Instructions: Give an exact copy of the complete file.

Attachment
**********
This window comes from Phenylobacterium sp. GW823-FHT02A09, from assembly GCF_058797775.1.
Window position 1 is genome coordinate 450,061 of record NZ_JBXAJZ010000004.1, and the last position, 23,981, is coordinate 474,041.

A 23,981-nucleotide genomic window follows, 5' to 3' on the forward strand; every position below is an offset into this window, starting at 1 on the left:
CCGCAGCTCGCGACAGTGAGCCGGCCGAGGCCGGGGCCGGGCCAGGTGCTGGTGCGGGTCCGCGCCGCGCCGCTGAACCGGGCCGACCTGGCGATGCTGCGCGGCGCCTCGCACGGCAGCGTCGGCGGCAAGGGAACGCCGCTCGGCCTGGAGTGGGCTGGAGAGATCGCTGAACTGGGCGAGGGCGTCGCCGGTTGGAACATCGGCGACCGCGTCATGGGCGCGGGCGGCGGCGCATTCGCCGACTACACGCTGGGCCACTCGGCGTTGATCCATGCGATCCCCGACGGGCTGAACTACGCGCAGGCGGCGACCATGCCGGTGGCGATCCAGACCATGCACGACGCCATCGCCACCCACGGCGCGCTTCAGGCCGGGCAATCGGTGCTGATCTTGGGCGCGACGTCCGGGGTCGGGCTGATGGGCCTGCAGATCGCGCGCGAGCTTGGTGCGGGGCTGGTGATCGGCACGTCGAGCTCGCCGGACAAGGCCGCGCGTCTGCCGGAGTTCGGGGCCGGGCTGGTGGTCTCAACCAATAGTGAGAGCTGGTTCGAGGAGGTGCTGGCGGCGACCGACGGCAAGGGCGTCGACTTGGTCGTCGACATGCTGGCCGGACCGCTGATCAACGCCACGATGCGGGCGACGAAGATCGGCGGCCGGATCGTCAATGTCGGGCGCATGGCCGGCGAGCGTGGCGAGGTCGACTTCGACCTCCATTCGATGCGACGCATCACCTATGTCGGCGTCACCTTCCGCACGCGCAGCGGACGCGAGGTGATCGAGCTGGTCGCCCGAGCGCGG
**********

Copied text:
This window comes from Phenylobacterium sp. GW823-FHT02A09, from assembly GCF_058797775.1.
Window position 1 is genome coordinate 450,061 of record NZ_JBXAJZ010000004.1, and the last position, 23,981, is coordinate 474,041.

A 23,981-nucleotide genomic window follows, 5' to 3' on the forward strand; every position below is an offset into this window, starting at 1 on the left:
CCGCAGCTCGCGACAGTGAGCCGGCCGAGGCCGGGGCCGGGCCAGGTGCTGGTGCGGGTCCGCGCCGCGCCGCTGAACCGGGCCGACCTGGCGATGCTGCGCGGCGCCTCGCACGGCAGCGTCGGCGGCAAGGGAACGCCGCTCGGCCTGGAGTGGGCTGGAGAGATCGCTGAACTGGGCGAGGGCGTCGCCGGTTGGAACATCGGCGACCGCGTCATGGGCGCGGGCGGCGGCGCATTCGCCGACTACACGCTGGGCCACTCGGCGTTGATCCATGCGATCCCCGACGGGCTGAACTACGCGCAGGCGGCGACCATGCCGGTGGCGATCCAGACCATGCACGACGCCATCGCCACCCACGGCGCGCTTCAGGCCGGGCAATCGGTGCTGATCTTGGGCGCGACGTCCGGGGTCGGGCTGATGGGCCTGCAGATCGCGCGCGAGCTTGGTGCGGGGCTGGTGATCGGCACGTCGAGCTCGCCGGACAAGGCCGCGCGTCTGCCGGAGTTCGGGGCCGGGCTGGTGGTCTCAACCAATAGTGAGAGCTGGTTCGAGGAGGTGCTGGCGGCGACCGACGGCAAGGGCGTCGACTTGGTCGTCGACATGCTGGCCGGACCGCTGATCAACGCCACGATGCGGGCGACGAAGATCGGCGGCCGGATCGTCAATGTCGGGCGCATGGCCGGCGAGCGTGGCGAGGTCGACTTCGACCTCCATTCGATGCGACGCATCACCTATGTCGGCGTCACCTTCCGCACGCGCAGCGGACGCGAGGTGATCGAGCTGGTCGCCCGAGCGCGG